My wife's paper on Earnings Per Share manipulation is finished, and I wanted to share this brief section with you.
One of the basic objectives of accounting is to provide information that is useful to those making investment and credit decisions. However, underlying this objective is the assumption that these users will have a reasonable understanding of business and financial accounting. Here is where a potential problem arises. In a speech titled "State of Financial Reporting Today: An Unfinished Chapter III", given on June 21, 2001, Lynn Turner, the SEC chief accountant, noted that there were 84 million shareholders in 1998, which represented 44% of the U.S. adult population. This is a 21% increase from the 69 million shareholders in 1995 and a 61% increase from the 52 million shareholders in 1989. Turner also added that half of all stockholders have income of less than $57,000 and only 18% have income in excess of $100,000 (Hietger and Ballou, 2003).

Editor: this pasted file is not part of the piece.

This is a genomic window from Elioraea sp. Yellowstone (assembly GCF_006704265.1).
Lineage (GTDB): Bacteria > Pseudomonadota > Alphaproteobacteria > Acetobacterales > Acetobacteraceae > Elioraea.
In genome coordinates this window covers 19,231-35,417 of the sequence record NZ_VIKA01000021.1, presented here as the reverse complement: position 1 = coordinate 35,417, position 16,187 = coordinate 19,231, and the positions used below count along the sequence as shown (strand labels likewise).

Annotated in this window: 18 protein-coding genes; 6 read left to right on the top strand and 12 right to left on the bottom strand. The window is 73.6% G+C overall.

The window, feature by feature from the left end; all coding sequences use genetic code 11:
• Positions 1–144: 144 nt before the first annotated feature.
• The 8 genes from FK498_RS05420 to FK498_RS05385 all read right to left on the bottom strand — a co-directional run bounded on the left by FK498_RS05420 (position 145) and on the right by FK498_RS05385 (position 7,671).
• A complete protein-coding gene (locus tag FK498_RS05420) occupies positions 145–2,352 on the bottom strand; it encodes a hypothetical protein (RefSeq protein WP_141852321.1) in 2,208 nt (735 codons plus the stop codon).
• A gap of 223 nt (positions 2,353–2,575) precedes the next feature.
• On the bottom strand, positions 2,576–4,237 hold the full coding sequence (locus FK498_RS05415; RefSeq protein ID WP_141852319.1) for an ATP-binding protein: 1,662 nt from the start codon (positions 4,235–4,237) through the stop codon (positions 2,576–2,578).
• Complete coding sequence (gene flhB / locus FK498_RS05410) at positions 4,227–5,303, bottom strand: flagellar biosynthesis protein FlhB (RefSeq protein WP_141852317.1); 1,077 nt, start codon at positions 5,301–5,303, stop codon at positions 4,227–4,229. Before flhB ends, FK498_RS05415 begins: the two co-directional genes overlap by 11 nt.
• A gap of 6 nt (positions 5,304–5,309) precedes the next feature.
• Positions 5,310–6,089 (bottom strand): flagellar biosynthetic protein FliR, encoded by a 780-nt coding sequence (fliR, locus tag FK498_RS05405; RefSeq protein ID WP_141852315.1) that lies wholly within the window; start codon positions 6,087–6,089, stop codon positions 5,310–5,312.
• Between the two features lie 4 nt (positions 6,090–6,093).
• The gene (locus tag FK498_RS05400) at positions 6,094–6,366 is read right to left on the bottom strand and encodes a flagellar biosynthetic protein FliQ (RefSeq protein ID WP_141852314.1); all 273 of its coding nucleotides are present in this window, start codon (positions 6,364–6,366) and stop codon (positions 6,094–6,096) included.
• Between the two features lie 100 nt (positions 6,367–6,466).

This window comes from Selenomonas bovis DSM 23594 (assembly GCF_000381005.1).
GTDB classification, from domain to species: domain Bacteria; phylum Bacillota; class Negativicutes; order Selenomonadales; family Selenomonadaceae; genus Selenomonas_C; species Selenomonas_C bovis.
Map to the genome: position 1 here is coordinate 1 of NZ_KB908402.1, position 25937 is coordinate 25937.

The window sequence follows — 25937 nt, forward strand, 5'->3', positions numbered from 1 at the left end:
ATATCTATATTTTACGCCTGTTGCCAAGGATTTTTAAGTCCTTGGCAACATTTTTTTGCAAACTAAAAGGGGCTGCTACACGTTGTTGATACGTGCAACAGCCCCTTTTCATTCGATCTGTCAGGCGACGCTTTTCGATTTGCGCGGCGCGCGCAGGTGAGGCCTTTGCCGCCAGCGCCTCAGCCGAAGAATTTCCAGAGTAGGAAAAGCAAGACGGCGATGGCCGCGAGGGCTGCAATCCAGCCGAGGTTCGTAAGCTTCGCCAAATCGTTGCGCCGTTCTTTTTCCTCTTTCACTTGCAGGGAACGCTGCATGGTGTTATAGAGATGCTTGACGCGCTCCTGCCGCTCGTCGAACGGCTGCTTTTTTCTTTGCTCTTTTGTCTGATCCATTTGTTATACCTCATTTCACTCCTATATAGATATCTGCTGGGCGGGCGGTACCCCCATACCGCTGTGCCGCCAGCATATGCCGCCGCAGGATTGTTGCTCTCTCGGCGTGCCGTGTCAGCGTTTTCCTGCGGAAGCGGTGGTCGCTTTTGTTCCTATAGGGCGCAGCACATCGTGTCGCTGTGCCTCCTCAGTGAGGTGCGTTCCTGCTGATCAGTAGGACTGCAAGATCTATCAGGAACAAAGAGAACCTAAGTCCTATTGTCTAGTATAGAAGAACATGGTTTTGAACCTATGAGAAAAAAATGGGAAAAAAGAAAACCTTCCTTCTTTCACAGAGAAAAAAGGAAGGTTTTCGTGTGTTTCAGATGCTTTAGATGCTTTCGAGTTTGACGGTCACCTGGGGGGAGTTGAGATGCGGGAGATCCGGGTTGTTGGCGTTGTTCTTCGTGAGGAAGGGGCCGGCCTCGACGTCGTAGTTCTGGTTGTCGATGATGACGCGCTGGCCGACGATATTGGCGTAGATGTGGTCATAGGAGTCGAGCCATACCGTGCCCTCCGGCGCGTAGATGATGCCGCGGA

I agree that something needs to be done about all these accounting misdeeds, and I don't think Sarbanes-Oxley was it. But nonetheless, I think it is true that part of the fault lies with investors and their advisors. Few people can distinguish between a balance sheet and an income statement. Even fewer have the knowledge to really dig in and understand what the numbers truly mean, yet in the late 90s, everybody was a trader. Sure Arthur Anderson and Enron are both guilty of wrongdoing, but those who invested in them should have understood what they were doing. There were bears all through the bubble, we just didn't listen to them.
It's like the current debate about expensing options. It doesn't really matter if they are expensed or not, as long as the basic information is there. A savvy investor will figure out what is going on.
UPDATE: Mrs. BP says check out this link for the speech.